During World War II, many bombers carrying out raids in Germany and other Nazi-occupied territories got shot at by anti-aircraft guns. Those bullets and shells were collectively called flak. Pilots had to have nerves of steel to fly into the hail of lead as they aligned their bomb sights on their targets. It is unsurprising that priests who get unabated criticism from their own faithful and clergy of other churches think of flak as an analogy. The hail hammers away and the blow succeed each other. Mostly, as with anti-aircraft fire, the ammunition would miss its target – but occasionally, a bullet would hit home, a critical component of the aircraft or a pilot.
Being a priest nowadays, and in just about every other period in history, doesn’t involve getting killed unless you are in some Islamic caliphate and liable to get your throat cut by some sadistic Englishman converted to Islam! Mostly, it is criticism and name-calling. That kind of flak undermines the morale and can bring a sensitive person to the brink of depression. It often happens. Having the love and support of other persons is a fundamental human need.
My Bishop reports on Facebook:
Recently I have been told that my presence in Canterbury has been dismissed by some of the local ‘mainstream’ clergy as simply playing dress-up. Since I have very little to do with the local Churches or clergy – other than to occasionally nod at each other in the street and say hello in passing – I don’t really know from first hand experience. It’s all very silly if it’s true, but the problem with second/third hand information, rumour and speculation is that it is so ‘willow-O’-the-wisp’ like, it bears no close scrutiny or, for that matter, cause to worry about it – but I have decided to throw my hands up and admit it’s true … well part of it any way … “dressing up”? They don’t know the half of it! lol
He then shows a photo with a number of frames showing his different ways of dressing, from his Bishop’s choir dress to a smart suit for working in the shop or going to town. I used to think that a priest should always be in clericals as a testimony to the world of the priest’s vocation and availability for ministry. The French Church after World War II was not wrong. We may be devotees of traditional Catholicism, but we have to live in the modern world. I too lived in the cocoon of Gricigliano, but realities awaited us after ordination and being sent to a parish.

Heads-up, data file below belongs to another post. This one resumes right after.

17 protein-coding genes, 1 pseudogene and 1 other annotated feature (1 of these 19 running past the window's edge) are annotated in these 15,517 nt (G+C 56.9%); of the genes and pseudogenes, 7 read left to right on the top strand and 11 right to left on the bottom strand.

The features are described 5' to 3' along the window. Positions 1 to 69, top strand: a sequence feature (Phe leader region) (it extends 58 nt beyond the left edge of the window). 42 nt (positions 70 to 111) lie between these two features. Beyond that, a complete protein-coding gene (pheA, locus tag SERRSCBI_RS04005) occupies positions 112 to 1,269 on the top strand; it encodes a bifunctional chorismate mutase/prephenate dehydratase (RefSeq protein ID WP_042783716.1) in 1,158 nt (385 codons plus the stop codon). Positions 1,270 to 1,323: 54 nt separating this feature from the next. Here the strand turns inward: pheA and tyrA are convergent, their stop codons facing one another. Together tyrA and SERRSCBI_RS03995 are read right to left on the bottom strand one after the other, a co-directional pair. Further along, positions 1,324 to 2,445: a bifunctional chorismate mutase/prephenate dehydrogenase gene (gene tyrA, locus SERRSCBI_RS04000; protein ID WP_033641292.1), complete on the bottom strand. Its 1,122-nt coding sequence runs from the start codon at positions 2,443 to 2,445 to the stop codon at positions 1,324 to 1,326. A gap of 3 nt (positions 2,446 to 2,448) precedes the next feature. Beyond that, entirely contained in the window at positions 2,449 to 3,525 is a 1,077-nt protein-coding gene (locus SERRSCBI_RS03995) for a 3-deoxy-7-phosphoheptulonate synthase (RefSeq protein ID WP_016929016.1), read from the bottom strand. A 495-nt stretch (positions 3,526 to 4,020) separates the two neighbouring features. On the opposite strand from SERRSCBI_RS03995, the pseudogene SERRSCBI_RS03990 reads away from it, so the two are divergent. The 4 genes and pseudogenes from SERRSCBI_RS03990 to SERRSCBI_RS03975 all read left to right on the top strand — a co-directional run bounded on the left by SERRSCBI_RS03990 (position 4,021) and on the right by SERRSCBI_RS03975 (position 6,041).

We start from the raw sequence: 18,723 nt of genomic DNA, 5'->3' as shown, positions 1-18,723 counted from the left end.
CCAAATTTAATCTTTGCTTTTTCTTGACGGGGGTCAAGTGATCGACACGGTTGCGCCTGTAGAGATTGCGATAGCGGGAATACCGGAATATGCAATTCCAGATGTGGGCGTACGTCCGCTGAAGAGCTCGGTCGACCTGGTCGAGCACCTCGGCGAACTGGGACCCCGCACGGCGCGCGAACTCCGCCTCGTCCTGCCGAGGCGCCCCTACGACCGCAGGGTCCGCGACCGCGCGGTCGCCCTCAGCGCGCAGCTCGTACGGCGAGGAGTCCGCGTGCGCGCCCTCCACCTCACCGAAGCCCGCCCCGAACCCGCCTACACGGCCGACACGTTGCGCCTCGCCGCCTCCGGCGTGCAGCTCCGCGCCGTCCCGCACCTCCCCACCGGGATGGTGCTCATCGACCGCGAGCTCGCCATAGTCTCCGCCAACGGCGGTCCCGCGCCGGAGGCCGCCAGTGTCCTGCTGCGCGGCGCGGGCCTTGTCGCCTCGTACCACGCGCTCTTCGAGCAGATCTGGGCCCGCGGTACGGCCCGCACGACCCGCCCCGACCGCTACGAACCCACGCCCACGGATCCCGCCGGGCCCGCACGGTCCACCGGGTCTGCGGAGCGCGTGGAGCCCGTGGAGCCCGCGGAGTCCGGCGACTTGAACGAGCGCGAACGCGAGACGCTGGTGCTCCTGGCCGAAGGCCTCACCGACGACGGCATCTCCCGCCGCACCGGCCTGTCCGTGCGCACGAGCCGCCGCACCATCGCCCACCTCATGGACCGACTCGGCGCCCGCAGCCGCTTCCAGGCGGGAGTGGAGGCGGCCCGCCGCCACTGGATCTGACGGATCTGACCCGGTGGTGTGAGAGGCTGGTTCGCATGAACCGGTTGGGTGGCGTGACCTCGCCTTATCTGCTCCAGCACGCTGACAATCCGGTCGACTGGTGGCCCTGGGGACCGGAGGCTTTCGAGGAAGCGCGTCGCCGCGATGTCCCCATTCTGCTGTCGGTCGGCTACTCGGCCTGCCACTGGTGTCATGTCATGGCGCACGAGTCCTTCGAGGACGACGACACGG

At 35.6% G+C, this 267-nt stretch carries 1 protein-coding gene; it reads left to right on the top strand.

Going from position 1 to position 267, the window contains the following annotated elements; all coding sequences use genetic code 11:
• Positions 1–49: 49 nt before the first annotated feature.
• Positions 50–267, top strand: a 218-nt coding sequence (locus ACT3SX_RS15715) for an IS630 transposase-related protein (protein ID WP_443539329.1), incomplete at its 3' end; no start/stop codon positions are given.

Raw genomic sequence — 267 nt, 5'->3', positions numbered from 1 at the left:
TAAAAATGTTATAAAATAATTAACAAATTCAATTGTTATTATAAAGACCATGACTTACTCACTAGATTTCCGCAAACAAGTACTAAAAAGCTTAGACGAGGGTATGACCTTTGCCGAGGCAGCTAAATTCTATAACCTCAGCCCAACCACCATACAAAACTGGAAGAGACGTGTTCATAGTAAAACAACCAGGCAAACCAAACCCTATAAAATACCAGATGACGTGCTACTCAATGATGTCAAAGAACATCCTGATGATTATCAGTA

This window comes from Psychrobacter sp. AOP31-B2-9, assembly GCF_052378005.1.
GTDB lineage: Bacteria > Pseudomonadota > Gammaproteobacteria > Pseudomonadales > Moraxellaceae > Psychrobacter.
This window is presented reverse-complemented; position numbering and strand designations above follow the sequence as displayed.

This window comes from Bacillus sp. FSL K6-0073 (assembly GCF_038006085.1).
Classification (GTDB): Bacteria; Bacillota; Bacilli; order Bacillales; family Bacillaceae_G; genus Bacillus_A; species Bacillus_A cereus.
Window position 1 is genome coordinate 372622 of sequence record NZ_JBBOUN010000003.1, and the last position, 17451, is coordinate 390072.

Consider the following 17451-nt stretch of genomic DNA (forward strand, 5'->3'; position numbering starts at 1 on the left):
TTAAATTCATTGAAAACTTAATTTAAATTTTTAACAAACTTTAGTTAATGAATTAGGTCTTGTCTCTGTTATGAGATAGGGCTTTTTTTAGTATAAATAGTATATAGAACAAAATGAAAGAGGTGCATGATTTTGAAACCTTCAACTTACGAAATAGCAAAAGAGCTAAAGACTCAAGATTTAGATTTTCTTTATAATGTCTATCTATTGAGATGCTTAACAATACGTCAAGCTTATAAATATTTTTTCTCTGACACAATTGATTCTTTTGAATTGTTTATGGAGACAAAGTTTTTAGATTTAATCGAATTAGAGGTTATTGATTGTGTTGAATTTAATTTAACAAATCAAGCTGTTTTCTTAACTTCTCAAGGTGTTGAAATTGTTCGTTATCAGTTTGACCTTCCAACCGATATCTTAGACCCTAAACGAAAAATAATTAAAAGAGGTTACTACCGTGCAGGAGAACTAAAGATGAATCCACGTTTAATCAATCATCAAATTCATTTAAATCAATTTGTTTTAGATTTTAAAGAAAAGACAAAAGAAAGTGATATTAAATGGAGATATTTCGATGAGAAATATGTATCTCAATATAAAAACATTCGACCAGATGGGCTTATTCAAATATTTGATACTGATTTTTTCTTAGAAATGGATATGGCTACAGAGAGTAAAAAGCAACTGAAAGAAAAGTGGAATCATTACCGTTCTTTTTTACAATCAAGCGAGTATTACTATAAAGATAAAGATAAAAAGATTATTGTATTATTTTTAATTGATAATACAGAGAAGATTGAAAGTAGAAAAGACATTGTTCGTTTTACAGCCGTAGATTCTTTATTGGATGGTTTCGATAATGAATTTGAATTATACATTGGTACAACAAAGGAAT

I am not suit-and-tie like my Bishop, rather someone who has reverted to the ways of the early 1970’s and boyhood. Most of the time, I dress in casual clothes, and my hair is now shoulder length (about John Wesley’s length) – and growing… I wear my cassock and clerical suit for diocesan business in England and the very rare occasion when ministry in France would warrant it. Most of the time, the cassock is counter-productive and wakes up all the old prejudice against priests and the Church, which the paedophile priest scandal has hardly alleviated! All the same, I don’t hide my priestly calling. My fellow students and teaching staff at the musical school know I am a priest, as do the brave fishermen and sailors at my sailing club.
I take inspiration from my Bishop, by the way he adapts to all circumstances of life. Of course the ‘mainstream’ Anglicans would accuse him of being a fake bishop! I suppose that in a couple of hundred years, they will be as kind to our Church as they are to the Methodists. Let them fire their flak, and they will end up running out of ammunition!
Here is something my Bishop posted on Facebook. It needs to be reproduced here: